3. Mysterious death of Alexander The Great
Till this date, no historian or archaeologist has been able to confidently say as to what caused Alexander’s death. Some say that he died of malaria, while other stories hint towards a political murder. However, most historians believe that Alexander died of high fever that resulted from a night’s indulgence in alcohol. In 323 BC, Alexander returned to Baghdad and partied with his close friend all night. Midway, the warrior started feeling sick and retired to bed with high fever. After almost nine days of suffering, he died.
4. Alexander The Great defeated the Persian King Darius III in three mighty battles
There are many facts about Alexander The Great that testify his immense courage and extreme fierceness. One of these being the fact that he defeated the Persian Emperor Darius III in the three successive battles that ensued between him and the Persian king. All the three battles were monumental with the Persian king’s army being one of the world’s largest. With a shrewd military tactical knowledge, Alexander was able to defeat Darius in the battle of Gaugamela.
5. Alexander The Great was a lover of Philosophy
Alexander was a courageous general no doubt, but, many of you will be startled when we reveal a fact that he was an avid lover of philosophical pursuits too. He was taught by none other than Plato’s disciple Aristotle who tutored him about life and philosophy. He was impressed by an ascetic called Diogenes who made the warrior understand life from a deeper level. When Alexander conquered India, he was fascinated by the sermons and preaching of Indian monks and hermits. So much was the impact that the great general paused his conquest campaigns and spent time engaging in discussions with the sages.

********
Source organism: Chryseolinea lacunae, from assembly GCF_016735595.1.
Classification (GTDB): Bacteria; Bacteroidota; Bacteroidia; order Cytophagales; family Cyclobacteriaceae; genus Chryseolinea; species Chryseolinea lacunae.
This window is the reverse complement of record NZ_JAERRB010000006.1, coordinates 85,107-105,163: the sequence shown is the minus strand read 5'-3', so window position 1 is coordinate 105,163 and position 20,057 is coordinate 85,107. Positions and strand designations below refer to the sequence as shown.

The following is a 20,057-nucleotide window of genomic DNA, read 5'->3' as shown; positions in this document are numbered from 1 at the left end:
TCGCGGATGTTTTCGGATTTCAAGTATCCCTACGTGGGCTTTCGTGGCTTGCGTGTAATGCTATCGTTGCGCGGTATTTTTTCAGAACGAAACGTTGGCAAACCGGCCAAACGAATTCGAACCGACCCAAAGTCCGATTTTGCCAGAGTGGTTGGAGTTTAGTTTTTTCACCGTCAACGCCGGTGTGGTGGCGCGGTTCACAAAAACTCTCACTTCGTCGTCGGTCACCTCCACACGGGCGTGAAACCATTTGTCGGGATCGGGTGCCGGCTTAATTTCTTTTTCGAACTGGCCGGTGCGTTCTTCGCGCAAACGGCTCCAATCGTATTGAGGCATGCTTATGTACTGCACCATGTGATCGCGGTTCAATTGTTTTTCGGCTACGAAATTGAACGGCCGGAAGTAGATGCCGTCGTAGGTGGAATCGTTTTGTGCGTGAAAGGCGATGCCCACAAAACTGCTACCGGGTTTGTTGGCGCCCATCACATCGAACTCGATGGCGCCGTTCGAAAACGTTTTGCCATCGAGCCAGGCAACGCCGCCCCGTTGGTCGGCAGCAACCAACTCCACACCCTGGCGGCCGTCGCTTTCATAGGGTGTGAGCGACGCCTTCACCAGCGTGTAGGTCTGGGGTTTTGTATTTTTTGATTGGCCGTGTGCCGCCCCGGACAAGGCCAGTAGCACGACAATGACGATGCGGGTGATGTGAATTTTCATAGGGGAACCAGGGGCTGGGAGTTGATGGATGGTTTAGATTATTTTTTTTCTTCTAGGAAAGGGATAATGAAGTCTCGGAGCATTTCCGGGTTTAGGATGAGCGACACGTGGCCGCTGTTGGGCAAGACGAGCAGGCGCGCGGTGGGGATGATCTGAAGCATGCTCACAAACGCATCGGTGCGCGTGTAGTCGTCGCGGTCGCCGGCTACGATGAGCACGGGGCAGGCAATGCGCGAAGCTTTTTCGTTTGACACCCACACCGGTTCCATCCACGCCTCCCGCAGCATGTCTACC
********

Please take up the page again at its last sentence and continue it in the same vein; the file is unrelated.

21 Interesting Facts About Alexander The Great
You need a world map to talk about Alexander The Great as he dreamt of conquering the whole world. He followed his dream with tactics and valor, which is evident from his quote- “I am not afraid of an army of lions, I am afraid an army of sheep led by a lion.” Alexander the great’s legacy is alive to this day and has a subtle influence on modern day historians. The conqueror of lands successfully carved out of one of the largest empires in the ancient world. His empire stretched from Greece to modern-day Pakistan. He was truly a military genius and a harbinger of valor. Alexander is a legendary hero whose name has been carved in golden letters in the pages of history. Let’s explore some interesting facts about Alexander the great: